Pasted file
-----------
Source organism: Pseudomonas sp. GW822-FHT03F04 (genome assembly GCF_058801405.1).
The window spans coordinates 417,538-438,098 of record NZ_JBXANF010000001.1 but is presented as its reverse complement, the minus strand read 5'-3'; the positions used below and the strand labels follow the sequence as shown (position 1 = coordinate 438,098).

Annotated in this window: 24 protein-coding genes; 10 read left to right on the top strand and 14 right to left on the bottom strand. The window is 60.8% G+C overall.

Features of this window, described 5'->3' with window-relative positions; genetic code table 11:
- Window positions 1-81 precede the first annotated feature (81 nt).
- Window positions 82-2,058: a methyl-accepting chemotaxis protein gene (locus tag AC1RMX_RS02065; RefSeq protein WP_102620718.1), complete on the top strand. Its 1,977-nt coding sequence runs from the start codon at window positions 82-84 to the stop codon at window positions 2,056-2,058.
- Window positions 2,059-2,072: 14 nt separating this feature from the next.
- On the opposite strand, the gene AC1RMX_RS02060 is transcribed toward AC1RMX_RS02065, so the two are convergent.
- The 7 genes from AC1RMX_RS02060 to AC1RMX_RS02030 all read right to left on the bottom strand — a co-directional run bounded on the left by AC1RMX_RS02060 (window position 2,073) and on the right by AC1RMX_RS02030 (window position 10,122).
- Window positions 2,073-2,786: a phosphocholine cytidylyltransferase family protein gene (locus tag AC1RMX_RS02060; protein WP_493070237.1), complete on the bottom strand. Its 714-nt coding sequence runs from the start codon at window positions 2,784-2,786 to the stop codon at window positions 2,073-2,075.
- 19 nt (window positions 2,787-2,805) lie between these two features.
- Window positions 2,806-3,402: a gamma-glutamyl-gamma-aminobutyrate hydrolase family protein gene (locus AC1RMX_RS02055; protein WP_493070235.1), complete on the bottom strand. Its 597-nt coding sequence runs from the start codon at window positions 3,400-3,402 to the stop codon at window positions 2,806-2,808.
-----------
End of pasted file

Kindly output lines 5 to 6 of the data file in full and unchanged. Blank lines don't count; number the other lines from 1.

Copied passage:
- Window positions 1-81 precede the first annotated feature (81 nt).
- Window positions 82-2,058: a methyl-accepting chemotaxis protein gene (locus tag AC1RMX_RS02065; RefSeq protein WP_102620718.1), complete on the top strand. Its 1,977-nt coding sequence runs from the start codon at window positions 82-84 to the stop codon at window positions 2,056-2,058.